Hooray!

November 6, 2008

I watched CNN, PBS, Current TV, BET, Fox News, and The Daily Show. I tracked Facebook statuses and Twitter updates. I piled my friends into the car and drove around Central and Harvard Squares, honking my horn and cheering out the pent-up frustration of the past eight years.

And then, I checked this Web site one more time, and teared up a little with the hope, dignity, and sheer elegance of it all.

BarackAsPresident

Why are the early voting lines so long… and why did NPR’s Carrie Kahn just report about them like they’re a big block party? We’re talking three to five hours long, when more than a half hour should be considered undemocratic.

A long voting line is not an act of nature. It is not inevitable. Nor can it be attributed to surprisingly high voter turnout — after the past eight years, there’s no surprise. Besides, election officials should have methods for handling “surprises” within their jurisdictions. Even with early voting.

“This has the potential to disenfranchise a heck of a lot more people than, dare I say it, hacked electronic voting machines,” said Tova Wang, vice president for research at Common Cause, which has been monitoring potential balloting problems ahead of this week’s vote. (LA Times, 11/2/08)

I want to know how and why long voting lines happen. If we don’t ask, and we don’t know, then we can’t press for change. We’re down to the wire now. If it’s true that the presidential race looks different when pollsters ‘narrow the pool of responses from registered voters to likely voters,’ then there should be no block-party reporting where voting isn’t smooth.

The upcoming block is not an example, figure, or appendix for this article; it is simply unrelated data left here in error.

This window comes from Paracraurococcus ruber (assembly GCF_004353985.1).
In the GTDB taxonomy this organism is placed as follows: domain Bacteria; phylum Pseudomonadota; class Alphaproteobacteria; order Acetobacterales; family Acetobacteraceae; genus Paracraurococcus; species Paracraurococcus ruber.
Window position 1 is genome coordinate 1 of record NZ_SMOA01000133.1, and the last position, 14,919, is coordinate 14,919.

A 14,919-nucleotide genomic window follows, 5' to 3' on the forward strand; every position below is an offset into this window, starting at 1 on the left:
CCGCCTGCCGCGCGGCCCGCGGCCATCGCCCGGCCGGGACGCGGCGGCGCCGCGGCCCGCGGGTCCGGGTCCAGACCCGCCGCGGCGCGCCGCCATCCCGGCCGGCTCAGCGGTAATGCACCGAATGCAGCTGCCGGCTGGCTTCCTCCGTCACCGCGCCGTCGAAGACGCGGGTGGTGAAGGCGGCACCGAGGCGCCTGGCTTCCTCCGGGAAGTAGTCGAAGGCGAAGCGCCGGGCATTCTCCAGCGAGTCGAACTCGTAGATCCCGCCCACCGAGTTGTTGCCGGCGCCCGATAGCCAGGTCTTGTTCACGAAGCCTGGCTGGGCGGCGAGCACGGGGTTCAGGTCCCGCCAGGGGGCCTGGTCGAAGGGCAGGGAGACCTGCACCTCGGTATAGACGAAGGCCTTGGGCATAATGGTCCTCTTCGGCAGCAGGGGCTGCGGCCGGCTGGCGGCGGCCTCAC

John and I just returned from a month of U.S. travel (travel-logs are forthcoming). Our mutually agreed news blackout was quickly obliterated by Hurricane Ike, and we were then free to marvel at the nomination of $7 Sunday NYT on TuesdaySarah Palin and the painful circus of financial collapse and executive bailout.  Our primary sources were motel CNN, John’s BlackBerry, and the very occasional New York Times. And boy was I hungry after a week in Montana where the only New York Times we could find was in downtown Missoula. The Sunday issue. For seven dollars. On Tuesday.

We’re home for a few days before heading off again. After weeks of being teased by television, BlackBerry-friendly newspaper sites, and email forwards, I’ve finally caught up on the internet video party. In this realm, it’s no contest between the financial scandals and Sarah Palin. Wall Street execs are smart enough to keep a low profile. So here’s what I’ve watched so far: 

At this point, I decided there was no need to watch Palin’s RNC speech, or even voyeuristically dig for videos of the child she’s leading into motherhood and (possible) marriage. The New York Times put it well in a Sept 13 editorial:

If [John McCain] seriously thought this first-term governor — with less than two years in office — was qualified to be president, if necessary, at such a dangerous time, it raises profound questions about his judgment. If the choice was, as we suspect, a tactical move, then it was shockingly irresponsible.

Nearly as shocking is that Palin accepted. Sarah Palin does not know just how much she does not know. That is beyond stupid, it’s dangerous. 

I am glad to have had only a couple of days for this bullshit. She’s wasting everyone’s time. Except that of McCain and his staff, who didn’t waste much time vetting her. Seasoned journalism operations and world leaders are having to treat this joker as though she is a real player. I have enjoyed learning about this nutter, but I should have been doing it in furtive scans of People magazine while in the doctor’s office.

However, don’t think for a minute I’ll be missing that VP debate… I’m searching for pubs in Kent with satellite dishes and Tivos as soon as I hit “Publish” on this post.